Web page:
I didn’t have any piece long enough for a full sleeve so I chopped off the quarter length sleeves from the old shirt and added these  long cuffs.


The body of the jacket itself has princess seams with sections at the bottom that have pockets hidden into the seam.

Since the knit fabric was so bulky I couldn’t for the life of me get my automatic buttonhole foot to work! It ended up stretching the fabric instead of moving it so I had to use a regular foot and manually make all 8 buttonholes. After all that work I just made the buttons on the pockets decorative. 😉


And in other news – I have purple hair! I thought that might be something fun to do this year. I probably won’t have it purple for too long so I want to enjoy it while I can.

And in other other news – I just wanted to say how much I appreciate all you readers who have been coming to my blog or following. I don’t always get the chance to respond to every comment but I want you to know I do read them and often I visit your blogs, too, even if I don’t get the chance to regularly share the comment love at your place. Anyone with a blog reader list, even one that is relatively small, knows how fast that reader can explode with posts (I can never seem to catch up!) so know, that even if I don’t comment often I do follow a lot of your blogs and read regularly. And thanks for reading here, too.

First Coat of the Season

Simplicity 4109

Well, sort of. This is more like a slightly cropped, three quarter sleeve jacket, but since it never gets too cold in Texas, this counts as a coat!

Can you believe that with all my undying love for Wendy Mullin’s designs that I didn’t own this pattern (Simplicity 4109)? Now it is out of print so I tracked it down on ebay. There is another one of the Built by You coat patterns out there that I simply cannot find for less than $30, whoa!

Simplicity 4109

I used this wool fabric that I bought at a recent estate sale and while I did “pre-steam” it ala Sewaholic’s tips for sewing coats, I should have dry cleaned the fabric because it still smelled musty. Instead I dry cleaned the finished coat at an eco-cleaners in Austin (which I prefer to regular dry cleaning because they don’t use such harsh chemicals and therefore it doesn’t have that terrible nasty chemical smell that I despise).

Simplicity 4109

I loved the pattern. It is a boxy shape (no darts or curves) so I know some might not like it but to me it’s modern and it’s a coat so I don’t expect to look super svelte. I really liked the bell sleeves (cut on the bias) with the front facing seam (as opposed to a regular under arm seam). Some may not like the big sleeves either but it fits my style and I like how it shows off the plaid pattern.

Simplicity 4109 Simplicity 4109

The only change I made was to add a lining which was difficult for me because I rarely make linings. I worked with the facings included in the pattern so I had to cut my new lining pieces to fit. First I finished the raw edges of the facing with black bias tape, serged the edges of the lining, then layered the facings over the lining (wrong side to right side) and stitched through. If the wool hadn’t been so itchy I could have gotten away without the lining.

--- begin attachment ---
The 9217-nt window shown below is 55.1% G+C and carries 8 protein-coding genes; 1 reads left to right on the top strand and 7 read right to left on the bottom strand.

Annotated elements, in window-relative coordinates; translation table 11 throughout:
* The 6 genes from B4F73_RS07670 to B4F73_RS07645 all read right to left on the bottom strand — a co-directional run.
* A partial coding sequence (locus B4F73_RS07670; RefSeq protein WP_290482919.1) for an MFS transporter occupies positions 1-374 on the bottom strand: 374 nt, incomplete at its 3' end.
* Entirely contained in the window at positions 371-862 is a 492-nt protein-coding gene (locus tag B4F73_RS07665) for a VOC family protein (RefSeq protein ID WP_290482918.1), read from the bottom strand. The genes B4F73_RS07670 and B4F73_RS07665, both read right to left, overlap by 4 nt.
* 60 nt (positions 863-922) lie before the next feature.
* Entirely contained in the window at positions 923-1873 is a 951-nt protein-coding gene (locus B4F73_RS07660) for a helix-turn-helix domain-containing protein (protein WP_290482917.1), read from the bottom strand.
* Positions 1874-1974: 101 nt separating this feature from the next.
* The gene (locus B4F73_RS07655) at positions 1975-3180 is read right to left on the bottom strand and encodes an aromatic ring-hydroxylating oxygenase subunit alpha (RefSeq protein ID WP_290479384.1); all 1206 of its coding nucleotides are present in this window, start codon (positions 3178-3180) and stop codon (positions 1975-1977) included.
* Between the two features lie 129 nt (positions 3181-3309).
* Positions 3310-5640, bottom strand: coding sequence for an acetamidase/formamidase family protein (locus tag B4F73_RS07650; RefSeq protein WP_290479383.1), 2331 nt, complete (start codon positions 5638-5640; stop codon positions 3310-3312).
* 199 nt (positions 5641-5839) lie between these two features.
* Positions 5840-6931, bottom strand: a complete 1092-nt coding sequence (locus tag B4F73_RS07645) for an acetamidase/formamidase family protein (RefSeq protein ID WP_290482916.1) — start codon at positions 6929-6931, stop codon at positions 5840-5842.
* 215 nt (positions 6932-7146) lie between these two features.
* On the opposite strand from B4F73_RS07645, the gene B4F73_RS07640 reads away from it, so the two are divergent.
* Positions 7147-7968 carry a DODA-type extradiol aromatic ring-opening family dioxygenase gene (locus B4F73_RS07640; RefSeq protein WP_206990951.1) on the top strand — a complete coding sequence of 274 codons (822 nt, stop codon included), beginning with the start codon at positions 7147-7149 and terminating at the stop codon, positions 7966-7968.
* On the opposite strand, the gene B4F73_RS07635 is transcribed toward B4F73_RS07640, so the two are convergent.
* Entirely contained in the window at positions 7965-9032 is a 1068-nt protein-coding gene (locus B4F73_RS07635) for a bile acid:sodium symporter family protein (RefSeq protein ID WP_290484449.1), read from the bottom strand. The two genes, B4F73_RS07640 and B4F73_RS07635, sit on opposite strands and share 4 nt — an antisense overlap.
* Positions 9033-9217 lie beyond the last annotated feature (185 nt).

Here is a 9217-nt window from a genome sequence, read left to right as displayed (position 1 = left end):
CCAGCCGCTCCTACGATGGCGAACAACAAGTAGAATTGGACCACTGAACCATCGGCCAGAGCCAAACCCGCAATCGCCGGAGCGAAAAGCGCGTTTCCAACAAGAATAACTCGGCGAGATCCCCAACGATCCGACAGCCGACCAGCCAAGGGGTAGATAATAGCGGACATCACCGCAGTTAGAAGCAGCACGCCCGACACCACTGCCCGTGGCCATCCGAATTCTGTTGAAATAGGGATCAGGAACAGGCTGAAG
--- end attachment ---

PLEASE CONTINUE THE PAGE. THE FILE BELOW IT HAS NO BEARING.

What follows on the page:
Simplicity 4109

I think the design is cute and different from a regular jacket or coat. It almost has the look of a cape and I think it would be cute in a heavy knit with an added hood.

I want to make the other version of this pattern maybe in a nice twill, something that I wouldn’t have to line.

I love the Built by Wendy asthetic – sort of casual refined with modern cuts that are youthful and easy to make your own. Maybe I will shell out the $30 for that other BbW coat pattern? I suddenly feel the need to complete my pattern collection!

Simplicity 4109

Have you ever sewn a coat or jacket? What is your favorite coat pattern? I’m looking to make a few different designs for this season.

Rorschach Blazer


I may have a contender for the prize of craziest fabric ever sewn. I don’t know what compelled me to buy this fabric. I think I found it at Hancock Fabrics although I bought it sometime in July and now I can’t remember very well where it is from. I do know that I was smitten immediately and at the time I wanted to make a printed blazer and thought this would do the trick.


It is a medium weight twill with a green and orange on white print that reminds me of a Rorschach test. Pretty wild!


I made the jacket using a blend of two patterns: Simplicity 2250 (I made a denim version last April) and Simplicity 2340 (for the curved collar on version C, which I realize is difficult to see in these photos, sorry!).

The 2340 jacket design was a little too boxy for me and I love the more curvy shape of 2250.


Basically, I layered the front pattern piece of 2340 over the front piece of 2250 and matched up the shoulder seams. I also shortened the overall length by about 4 inches to make it more wearable with different outfits.


The jacket isn’t lined because it never gets extremely cold here in Texas so I wanted to get some wear out of it in the warmer months as well as fall/winter. That’s also convenient because both patterns I used aren’t lined either (well, version C is lined but it is a vest not a full jacket) and I’m too lazy to make my own lining, ha!